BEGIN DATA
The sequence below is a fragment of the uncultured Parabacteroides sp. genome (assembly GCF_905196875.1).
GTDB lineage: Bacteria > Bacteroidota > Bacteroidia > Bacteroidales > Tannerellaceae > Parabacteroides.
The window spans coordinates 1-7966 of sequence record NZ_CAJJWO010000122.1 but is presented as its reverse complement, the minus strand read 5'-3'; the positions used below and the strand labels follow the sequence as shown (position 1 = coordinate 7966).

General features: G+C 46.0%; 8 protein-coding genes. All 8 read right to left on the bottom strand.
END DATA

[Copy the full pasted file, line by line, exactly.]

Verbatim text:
The sequence below is a fragment of the uncultured Parabacteroides sp. genome (assembly GCF_905196875.1).
GTDB lineage: Bacteria > Bacteroidota > Bacteroidia > Bacteroidales > Tannerellaceae > Parabacteroides.
The window spans coordinates 1-7966 of sequence record NZ_CAJJWO010000122.1 but is presented as its reverse complement, the minus strand read 5'-3'; the positions used below and the strand labels follow the sequence as shown (position 1 = coordinate 7966).

General features: G+C 46.0%; 8 protein-coding genes. All 8 read right to left on the bottom strand.